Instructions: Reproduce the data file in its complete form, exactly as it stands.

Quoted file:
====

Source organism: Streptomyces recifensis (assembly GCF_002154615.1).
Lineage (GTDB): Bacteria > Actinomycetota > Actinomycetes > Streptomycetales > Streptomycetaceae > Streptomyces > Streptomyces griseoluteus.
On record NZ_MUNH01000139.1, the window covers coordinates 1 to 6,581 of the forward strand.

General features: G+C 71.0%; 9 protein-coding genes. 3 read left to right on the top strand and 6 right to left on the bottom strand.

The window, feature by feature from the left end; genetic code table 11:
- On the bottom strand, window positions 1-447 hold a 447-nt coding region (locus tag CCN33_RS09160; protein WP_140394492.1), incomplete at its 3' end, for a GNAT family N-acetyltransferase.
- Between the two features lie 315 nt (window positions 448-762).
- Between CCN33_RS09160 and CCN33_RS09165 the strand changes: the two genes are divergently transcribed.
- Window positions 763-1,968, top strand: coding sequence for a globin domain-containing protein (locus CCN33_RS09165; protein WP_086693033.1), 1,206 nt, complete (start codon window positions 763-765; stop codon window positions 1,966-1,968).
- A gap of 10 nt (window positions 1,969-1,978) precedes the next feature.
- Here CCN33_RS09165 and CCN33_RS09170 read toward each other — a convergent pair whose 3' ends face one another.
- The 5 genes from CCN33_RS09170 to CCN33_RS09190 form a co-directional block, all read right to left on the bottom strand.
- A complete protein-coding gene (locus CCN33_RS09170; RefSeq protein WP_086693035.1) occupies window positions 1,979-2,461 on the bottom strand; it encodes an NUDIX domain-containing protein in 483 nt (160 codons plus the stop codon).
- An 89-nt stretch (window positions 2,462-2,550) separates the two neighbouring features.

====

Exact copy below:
Source organism: Streptomyces recifensis (assembly GCF_002154615.1).
Lineage (GTDB): Bacteria > Actinomycetota > Actinomycetes > Streptomycetales > Streptomycetaceae > Streptomyces > Streptomyces griseoluteus.
On record NZ_MUNH01000139.1, the window covers coordinates 1 to 6,581 of the forward strand.

General features: G+C 71.0%; 9 protein-coding genes. 3 read left to right on the top strand and 6 right to left on the bottom strand.

The window, feature by feature from the left end; genetic code table 11:
- On the bottom strand, window positions 1-447 hold a 447-nt coding region (locus tag CCN33_RS09160; protein WP_140394492.1), incomplete at its 3' end, for a GNAT family N-acetyltransferase.
- Between the two features lie 315 nt (window positions 448-762).
- Between CCN33_RS09160 and CCN33_RS09165 the strand changes: the two genes are divergently transcribed.
- Window positions 763-1,968, top strand: coding sequence for a globin domain-containing protein (locus CCN33_RS09165; protein WP_086693033.1), 1,206 nt, complete (start codon window positions 763-765; stop codon window positions 1,966-1,968).
- A gap of 10 nt (window positions 1,969-1,978) precedes the next feature.
- Here CCN33_RS09165 and CCN33_RS09170 read toward each other — a convergent pair whose 3' ends face one another.
- The 5 genes from CCN33_RS09170 to CCN33_RS09190 form a co-directional block, all read right to left on the bottom strand.
- A complete protein-coding gene (locus CCN33_RS09170; RefSeq protein WP_086693035.1) occupies window positions 1,979-2,461 on the bottom strand; it encodes an NUDIX domain-containing protein in 483 nt (160 codons plus the stop codon).
- An 89-nt stretch (window positions 2,462-2,550) separates the two neighbouring features.